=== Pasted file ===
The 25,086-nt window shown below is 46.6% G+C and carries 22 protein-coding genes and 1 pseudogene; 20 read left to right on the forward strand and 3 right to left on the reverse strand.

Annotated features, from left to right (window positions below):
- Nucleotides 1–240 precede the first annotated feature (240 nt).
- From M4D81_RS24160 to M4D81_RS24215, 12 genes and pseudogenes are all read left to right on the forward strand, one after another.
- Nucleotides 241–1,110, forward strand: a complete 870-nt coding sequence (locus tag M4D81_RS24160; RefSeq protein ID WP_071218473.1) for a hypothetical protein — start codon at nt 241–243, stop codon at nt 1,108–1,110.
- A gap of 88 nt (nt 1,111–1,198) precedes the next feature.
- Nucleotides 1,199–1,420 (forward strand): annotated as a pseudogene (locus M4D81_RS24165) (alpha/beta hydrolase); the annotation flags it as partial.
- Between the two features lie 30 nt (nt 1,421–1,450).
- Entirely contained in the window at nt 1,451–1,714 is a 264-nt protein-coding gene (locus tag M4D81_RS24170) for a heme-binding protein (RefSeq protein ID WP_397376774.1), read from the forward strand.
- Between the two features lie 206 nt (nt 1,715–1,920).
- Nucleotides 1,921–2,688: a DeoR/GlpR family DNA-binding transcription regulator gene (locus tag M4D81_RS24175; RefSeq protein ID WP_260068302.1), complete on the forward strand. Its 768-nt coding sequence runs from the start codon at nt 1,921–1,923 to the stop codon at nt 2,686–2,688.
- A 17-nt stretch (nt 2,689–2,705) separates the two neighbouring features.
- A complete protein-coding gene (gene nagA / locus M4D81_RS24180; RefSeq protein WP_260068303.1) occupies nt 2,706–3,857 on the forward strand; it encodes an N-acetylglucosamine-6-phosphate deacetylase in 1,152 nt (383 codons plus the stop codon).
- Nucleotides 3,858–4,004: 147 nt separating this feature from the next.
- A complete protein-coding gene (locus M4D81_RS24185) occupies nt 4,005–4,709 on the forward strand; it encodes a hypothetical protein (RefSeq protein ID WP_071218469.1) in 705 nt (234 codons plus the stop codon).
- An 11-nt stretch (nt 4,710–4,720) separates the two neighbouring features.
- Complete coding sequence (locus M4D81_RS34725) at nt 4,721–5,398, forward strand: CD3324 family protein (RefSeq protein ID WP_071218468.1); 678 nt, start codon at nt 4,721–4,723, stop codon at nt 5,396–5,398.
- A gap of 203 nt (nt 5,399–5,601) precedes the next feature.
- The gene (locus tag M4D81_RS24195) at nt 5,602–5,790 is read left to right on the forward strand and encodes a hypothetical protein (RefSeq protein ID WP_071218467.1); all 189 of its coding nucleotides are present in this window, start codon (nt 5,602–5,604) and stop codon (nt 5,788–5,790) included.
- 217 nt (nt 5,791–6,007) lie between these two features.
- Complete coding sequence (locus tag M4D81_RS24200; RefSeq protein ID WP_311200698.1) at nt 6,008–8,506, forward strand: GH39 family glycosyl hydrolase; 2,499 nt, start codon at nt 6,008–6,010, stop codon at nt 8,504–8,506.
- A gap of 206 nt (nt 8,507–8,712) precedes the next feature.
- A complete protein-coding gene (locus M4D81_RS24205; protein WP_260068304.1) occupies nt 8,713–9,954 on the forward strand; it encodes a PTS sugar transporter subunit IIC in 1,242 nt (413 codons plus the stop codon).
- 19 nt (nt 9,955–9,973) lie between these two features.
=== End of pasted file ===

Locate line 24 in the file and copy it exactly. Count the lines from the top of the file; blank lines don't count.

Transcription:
- 19 nt (nt 9,955–9,973) lie between these two features.